ETonline: So does that mean some of the signature moments, like the game of Whiskey Slaps, are things your friends really do?
Lowell: [laughs] There are definitely a few Easter eggs in there that come from my life. Well, they're not really Easter eggs, they’re like Faberge eggs because they're very big and noticeable. But yeah, Whiskey Slaps is something I've done way more than I should have. That was born out of passing around a bottle of some hideous cheap whiskey in college and not having anything to chase it with so my friend Lindsay said, "Well just take a shot and I'll slap you across the face, that'll take the sting of the liquor out of your system." Of course, in a drunken haze, we thought this was the best invention since sliced bread. What I love about that device in the film is that we explore it from two radically different vantage points. The first time is under the guise of feeling eternally young, but the second time you see it, the scene is terribly violent and grotesque. It really turns the feeling of that activity around.

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ETonline: The chemistry this cast shares is really special. When you set out to cast the film did you tap your actor friends or was it more formal than that?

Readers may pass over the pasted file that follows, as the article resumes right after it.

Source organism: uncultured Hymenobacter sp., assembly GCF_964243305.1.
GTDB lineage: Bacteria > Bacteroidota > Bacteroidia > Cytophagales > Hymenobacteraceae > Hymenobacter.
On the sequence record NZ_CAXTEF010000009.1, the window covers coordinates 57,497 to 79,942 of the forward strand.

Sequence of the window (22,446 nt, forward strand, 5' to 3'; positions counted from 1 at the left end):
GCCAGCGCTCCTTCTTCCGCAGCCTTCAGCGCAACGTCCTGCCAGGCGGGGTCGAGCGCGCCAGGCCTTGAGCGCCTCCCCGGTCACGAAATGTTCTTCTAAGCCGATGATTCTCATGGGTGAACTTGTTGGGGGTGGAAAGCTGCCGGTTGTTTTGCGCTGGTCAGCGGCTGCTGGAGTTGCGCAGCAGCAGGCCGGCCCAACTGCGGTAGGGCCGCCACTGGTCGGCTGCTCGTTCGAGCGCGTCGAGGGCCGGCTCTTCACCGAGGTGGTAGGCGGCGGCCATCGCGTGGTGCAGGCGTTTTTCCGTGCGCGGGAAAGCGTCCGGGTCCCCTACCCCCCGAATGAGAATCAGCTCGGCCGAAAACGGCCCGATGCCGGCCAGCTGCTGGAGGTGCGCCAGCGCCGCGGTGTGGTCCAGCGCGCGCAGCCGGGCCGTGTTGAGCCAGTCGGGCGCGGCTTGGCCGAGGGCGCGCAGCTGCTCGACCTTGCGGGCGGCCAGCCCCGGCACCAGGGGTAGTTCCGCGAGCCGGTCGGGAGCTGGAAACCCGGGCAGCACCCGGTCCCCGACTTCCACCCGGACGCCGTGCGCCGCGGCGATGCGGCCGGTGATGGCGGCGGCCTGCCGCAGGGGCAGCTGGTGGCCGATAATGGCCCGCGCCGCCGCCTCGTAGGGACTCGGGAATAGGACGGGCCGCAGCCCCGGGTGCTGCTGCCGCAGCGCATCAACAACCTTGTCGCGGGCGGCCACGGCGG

Lowell: It was more formal. We only had one table read, about halfway through the writing process, it was when we were losing the house I grew up in, so I very delusionally, and semi-psychotically, decided to move back into the house for the entirely of our escrow period. That's where I wanted to have the first reading. For that, I had a lot of friends because it needed to have that vibe, so it was, like, half the cast of The Help and then my other acting buddies from back home. This movie lives and dies on the chemistry of the actors and I feel like so often in reunion films you see these casts that are stacked with celebrities. And when you’re watching that, you're immediately taken out of the story because you know they're not really friends. It hinders the ability to buy into the premise. Plus, those celebrities are often just offered the job without auditioning or doing chemistry reads. For this film, I wanted to make sure all these actors felt like they were as deeply rooted in their friendships as I am in mine.

ETonline: How did you go about that?
Lowell: Every actor had to audition, they had to agree to rehearsals and chemistry reads. I brought them into the house where we shot for three days just cooked together and ate together and drank together and lived together. Everyone brought keepsakes from their youth and tucked them into the drawers and nooks and crannies, so it felt like this was their own house and like they had memories in the house. And I think all of that shows. We really worked hard on the chemistry and I think the actors were stupendous in their interactions.

ETonline: Speaking of, the chemistry you share with Geoff Stults and Parker Young in Fox's mid-season comedy Enlisted is impeccable.